"Since a Supreme Court ruling against gays in the Boy Scouts, Americans are increasingly torn over a beloved institution." France observed the scouts at the 2001 annual Boy Scout jamboree and found the gays in scouting issue to be more divisive then the organization previously stated. Some families are removing their boys from scouting because of the discriminatory policy. At the same time organizations such as Levi Strauss and CVS have removed their funding for the organization, along with Steven Spielberg , a former Eagle Scout, who left the scouts advisory saying he could no longer support a group that practices "intolerance and discrimination." Still, others have continued to support the organization, with some local scouting councils punishing or disbanding groups that support gays or have adopted nondiscrimination policies.
  • The Secret Service, In Black and White

    Perl digs into allegations that the U.S. Secret Service discriminated against black agents in considering them for promotions, and tolerated an atmosphere of racial harassment in its offices. Secret Service veteran Ray Moore and nine other black agents filed a race discrimination suit in U.S. District Court in May 2000. Thirty-eight current and former agents who were black made sworn statements alleging that the Secret Service had discriminatory practices. "The heart of the current case hinges on numbers: Veteran black special agents claim that while increased recruiting has expanded their ranks to 10 percent, a 'glass ceiling' keeps most of them from being promoted to management, whose ranks are only 4.2 percent black." The agents also claim that the service allows a culture of racial intolerance. "The worst example, they allege, is that about a dozen white agents were never disciplined for attending a notoriously racist 'Good Ol' Boys Roundup,' and alcohol-fueled law enforcement gathering held annually in Tennessee. The event regularly featured obscene and racist skits and the hanging of black effigies."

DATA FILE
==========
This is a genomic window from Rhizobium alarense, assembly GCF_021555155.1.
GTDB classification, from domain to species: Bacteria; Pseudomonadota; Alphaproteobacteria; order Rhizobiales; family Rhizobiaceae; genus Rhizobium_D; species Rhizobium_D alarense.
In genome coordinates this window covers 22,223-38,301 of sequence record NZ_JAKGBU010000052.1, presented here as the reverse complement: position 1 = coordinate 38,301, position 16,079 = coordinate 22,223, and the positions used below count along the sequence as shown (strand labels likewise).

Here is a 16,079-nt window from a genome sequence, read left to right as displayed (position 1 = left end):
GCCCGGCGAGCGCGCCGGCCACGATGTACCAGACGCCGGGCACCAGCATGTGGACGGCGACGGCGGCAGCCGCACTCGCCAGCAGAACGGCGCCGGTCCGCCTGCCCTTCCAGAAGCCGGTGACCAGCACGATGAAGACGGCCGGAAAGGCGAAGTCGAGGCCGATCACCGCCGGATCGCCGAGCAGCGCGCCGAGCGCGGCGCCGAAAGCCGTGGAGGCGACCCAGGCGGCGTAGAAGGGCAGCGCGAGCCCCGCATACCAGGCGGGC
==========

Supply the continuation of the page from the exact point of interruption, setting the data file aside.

• The Church of Morris Dees: How the Southern Poverty Law Center Profits From Intolerance

    The article's position is critical of Morris Dees and the Southern Poverty Law Center. In the article Dees is called, "The Jim and Tammy Faye Bakker of the civil rights movement," and portrayed as "nothing if not a good salesman." It draws into question the SPLC's fund raising techniques and fervor: "Today, the SPLC's treasury bulges with $120 million, and it spends twice as much on fund raising -- $5.76 million -- as it does on legal sevices for victims of civil rights abuses." Dees personal salary is also drawn into question.
  • Getting A Grip on ADD

    The Chicago Tribune Magazine reports that the true believers in Ritalin hold that, like Prozac, the drug of the '90s, Ritalin seems to clear symptoms once thought immovable and immobilizing. But, on the other side, the newfound faith in Ritalin's power to rescue people from the turmoils and anxieties of life has spurred controversy about the American quest for perfection. The increasingly vocal opponents of the drug are asking a pressing question: Do our rigid ideas about appropriate behavior and intolerance of individuality result in a Stepford society?